Gerard spent all the time crashing boxes for recyling, but, most importantly, helping Thomas and Nicholas do the same. He would hold their hands and even direct their feet to crash boxes open. He would make sure they did not dive head first into the box they were trying to flatten. He would help them carry the flat cardboard to the dumpster

Thomas and Nicholas knew they were helping people who did not have enough money to eat, and they did enjoy the experience. At one point Thomas found himself unable to keep on going, and threw himself to the floor for some brief rest--only to get back on his feet very soon thereafter and keep on going.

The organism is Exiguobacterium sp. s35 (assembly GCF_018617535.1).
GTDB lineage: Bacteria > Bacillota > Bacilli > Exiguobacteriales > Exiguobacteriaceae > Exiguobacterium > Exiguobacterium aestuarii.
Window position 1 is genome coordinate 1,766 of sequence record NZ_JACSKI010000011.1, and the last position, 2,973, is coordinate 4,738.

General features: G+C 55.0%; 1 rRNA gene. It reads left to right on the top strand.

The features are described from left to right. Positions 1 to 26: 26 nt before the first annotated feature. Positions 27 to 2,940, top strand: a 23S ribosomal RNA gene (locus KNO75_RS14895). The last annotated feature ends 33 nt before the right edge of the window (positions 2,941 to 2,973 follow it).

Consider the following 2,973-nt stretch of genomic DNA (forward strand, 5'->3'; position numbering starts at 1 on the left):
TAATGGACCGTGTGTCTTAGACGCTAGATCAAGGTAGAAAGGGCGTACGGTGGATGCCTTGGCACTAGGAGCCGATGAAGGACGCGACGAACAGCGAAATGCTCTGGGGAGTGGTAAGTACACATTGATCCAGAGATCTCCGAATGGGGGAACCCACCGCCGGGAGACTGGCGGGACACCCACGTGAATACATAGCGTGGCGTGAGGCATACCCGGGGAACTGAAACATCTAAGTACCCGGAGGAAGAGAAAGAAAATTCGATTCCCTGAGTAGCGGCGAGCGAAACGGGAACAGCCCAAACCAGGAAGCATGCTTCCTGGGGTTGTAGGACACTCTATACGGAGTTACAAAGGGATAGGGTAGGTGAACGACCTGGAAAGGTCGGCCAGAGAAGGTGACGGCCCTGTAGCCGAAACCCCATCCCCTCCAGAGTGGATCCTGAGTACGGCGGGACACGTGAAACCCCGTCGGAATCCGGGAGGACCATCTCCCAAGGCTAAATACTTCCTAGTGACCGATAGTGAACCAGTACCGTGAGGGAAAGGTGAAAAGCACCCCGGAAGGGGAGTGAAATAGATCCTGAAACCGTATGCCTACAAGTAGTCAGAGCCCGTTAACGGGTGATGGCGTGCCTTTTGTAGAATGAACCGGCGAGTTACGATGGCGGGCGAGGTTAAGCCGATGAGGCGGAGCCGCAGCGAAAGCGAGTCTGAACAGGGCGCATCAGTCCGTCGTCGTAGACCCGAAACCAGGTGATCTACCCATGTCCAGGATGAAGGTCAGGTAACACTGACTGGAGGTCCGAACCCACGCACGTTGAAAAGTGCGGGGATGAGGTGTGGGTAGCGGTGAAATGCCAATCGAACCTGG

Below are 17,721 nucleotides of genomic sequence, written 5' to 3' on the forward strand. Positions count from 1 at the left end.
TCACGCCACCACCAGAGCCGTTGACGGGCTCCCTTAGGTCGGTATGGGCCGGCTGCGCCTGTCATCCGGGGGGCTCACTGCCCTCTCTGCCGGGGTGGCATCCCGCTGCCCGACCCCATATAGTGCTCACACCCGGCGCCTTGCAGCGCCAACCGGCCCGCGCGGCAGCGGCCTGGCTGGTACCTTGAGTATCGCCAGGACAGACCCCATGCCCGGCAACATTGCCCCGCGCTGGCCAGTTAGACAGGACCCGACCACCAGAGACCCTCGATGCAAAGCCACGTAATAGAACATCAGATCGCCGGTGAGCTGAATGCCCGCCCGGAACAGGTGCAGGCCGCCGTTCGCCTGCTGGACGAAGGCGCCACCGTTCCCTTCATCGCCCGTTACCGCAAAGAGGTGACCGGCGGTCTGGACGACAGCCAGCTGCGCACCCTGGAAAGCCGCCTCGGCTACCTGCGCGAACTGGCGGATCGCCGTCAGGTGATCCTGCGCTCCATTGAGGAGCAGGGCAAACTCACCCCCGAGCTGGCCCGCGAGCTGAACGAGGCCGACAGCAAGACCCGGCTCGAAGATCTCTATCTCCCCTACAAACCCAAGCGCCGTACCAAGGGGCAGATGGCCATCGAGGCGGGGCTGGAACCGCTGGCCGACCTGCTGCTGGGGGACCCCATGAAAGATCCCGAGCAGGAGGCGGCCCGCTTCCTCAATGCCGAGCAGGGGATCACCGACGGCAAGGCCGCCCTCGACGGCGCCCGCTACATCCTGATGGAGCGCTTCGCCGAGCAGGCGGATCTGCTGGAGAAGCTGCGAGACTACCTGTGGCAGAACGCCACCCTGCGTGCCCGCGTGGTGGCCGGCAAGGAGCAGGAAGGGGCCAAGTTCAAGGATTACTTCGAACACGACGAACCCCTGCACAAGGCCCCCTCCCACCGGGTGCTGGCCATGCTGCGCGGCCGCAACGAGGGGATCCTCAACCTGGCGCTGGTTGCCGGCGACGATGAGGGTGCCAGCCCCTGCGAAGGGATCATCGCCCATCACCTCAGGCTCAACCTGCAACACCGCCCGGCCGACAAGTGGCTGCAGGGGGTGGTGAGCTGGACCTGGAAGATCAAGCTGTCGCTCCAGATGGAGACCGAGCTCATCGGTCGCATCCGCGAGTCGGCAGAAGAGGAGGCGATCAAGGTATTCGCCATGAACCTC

Some photos will be much more eloquent than anything I can say.

After eating some fast-food in the van and running some errands, we went to Mass at Our Lady of Mt. Carmel that same afternoon. Even though we're not parishioners (we don't live in that area), the priest there has always supported our adoption efforts in all possible ways.

As we were coming out of Mass and getting back into our van, a lady came up to talk to me and told me that during Mass she had been observing my older sons take care of their younger brothers and wanted to congratulate me on the wonderful family I had. Needless to say, I made sure I told her I have two more children, but my daughter had taken my youngest son to a class. That lady put the twins' devoted care in the most beautiful words. She said she had kept on looking at them, and wrapped up her feelings by saying, "I saw Jesus right there."